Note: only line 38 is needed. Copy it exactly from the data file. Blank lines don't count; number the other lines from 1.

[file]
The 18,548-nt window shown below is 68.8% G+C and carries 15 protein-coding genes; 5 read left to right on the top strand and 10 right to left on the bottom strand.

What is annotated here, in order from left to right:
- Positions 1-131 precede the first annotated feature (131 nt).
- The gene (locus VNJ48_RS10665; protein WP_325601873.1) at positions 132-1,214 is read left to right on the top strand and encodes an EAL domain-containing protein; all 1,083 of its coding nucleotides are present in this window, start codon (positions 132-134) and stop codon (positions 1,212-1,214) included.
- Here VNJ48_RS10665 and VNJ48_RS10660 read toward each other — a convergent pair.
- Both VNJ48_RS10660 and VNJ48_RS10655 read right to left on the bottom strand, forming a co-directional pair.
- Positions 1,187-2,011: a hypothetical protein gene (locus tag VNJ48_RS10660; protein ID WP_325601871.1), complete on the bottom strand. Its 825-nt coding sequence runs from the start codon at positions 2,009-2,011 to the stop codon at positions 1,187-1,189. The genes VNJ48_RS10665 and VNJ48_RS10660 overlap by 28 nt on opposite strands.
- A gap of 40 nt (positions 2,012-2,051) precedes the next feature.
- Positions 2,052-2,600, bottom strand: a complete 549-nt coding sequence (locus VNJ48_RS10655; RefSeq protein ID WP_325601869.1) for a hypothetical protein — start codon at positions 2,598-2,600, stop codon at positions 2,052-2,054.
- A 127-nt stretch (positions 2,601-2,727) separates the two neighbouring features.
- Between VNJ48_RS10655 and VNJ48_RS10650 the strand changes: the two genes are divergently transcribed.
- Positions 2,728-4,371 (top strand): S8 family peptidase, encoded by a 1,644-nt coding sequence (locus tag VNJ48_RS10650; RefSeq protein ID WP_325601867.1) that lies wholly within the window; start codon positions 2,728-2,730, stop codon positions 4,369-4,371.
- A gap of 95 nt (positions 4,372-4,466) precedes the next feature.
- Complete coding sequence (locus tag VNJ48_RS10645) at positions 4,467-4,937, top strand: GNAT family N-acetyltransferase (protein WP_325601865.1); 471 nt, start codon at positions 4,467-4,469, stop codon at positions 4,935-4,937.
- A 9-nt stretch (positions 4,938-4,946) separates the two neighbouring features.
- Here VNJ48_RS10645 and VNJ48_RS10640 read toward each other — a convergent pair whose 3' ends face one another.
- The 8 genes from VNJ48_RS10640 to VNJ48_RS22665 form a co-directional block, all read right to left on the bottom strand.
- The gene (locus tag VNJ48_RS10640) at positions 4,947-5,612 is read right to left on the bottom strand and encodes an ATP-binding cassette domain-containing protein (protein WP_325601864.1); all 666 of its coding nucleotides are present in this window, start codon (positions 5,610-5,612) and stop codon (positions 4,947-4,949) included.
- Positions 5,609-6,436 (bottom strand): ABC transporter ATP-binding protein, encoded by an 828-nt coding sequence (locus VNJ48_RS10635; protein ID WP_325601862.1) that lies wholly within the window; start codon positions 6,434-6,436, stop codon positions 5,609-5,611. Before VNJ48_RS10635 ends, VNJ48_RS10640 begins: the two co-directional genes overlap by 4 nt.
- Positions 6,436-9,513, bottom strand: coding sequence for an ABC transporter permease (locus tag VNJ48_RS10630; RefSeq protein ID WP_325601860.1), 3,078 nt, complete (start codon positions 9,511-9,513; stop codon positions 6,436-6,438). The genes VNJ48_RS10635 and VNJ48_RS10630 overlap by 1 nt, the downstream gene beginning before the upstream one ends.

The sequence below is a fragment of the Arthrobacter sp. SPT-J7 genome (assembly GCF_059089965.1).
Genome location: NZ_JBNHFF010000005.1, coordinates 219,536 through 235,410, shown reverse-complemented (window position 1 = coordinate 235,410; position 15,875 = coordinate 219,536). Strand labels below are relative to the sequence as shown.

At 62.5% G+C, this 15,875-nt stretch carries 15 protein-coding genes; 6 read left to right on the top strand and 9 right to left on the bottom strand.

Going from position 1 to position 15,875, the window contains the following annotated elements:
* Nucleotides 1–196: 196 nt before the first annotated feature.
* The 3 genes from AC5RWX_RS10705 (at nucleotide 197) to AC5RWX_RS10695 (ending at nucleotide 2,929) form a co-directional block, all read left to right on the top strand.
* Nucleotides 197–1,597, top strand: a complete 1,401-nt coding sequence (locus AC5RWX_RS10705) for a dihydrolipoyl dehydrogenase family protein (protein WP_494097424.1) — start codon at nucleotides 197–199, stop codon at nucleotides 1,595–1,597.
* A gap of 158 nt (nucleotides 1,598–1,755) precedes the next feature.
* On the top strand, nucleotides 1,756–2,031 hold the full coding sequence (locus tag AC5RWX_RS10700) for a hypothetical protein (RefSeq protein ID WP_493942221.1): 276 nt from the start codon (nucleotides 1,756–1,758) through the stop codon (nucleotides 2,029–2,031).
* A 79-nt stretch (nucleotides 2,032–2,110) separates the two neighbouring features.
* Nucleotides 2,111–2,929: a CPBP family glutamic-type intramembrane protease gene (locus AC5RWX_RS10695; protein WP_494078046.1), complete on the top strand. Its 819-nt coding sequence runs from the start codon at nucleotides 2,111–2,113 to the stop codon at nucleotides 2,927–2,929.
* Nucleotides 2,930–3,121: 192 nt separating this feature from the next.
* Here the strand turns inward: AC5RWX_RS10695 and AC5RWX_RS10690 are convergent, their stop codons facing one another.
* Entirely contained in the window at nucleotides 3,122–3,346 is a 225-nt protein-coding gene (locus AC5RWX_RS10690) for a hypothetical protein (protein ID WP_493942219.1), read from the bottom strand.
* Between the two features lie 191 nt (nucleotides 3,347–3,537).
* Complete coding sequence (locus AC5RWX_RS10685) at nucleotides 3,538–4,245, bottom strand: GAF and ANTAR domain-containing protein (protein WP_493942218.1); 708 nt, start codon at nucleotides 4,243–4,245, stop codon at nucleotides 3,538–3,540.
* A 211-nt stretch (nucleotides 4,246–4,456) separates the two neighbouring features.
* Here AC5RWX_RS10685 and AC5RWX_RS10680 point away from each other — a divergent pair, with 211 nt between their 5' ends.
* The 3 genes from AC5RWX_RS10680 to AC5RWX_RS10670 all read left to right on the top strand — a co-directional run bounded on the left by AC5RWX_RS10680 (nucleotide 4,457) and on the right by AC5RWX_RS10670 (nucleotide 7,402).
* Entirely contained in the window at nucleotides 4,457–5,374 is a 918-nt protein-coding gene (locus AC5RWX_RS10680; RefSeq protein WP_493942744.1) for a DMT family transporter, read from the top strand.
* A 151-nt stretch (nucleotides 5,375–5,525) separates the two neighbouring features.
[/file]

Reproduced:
* Here AC5RWX_RS10685 and AC5RWX_RS10680 point away from each other — a divergent pair, with 211 nt between their 5' ends.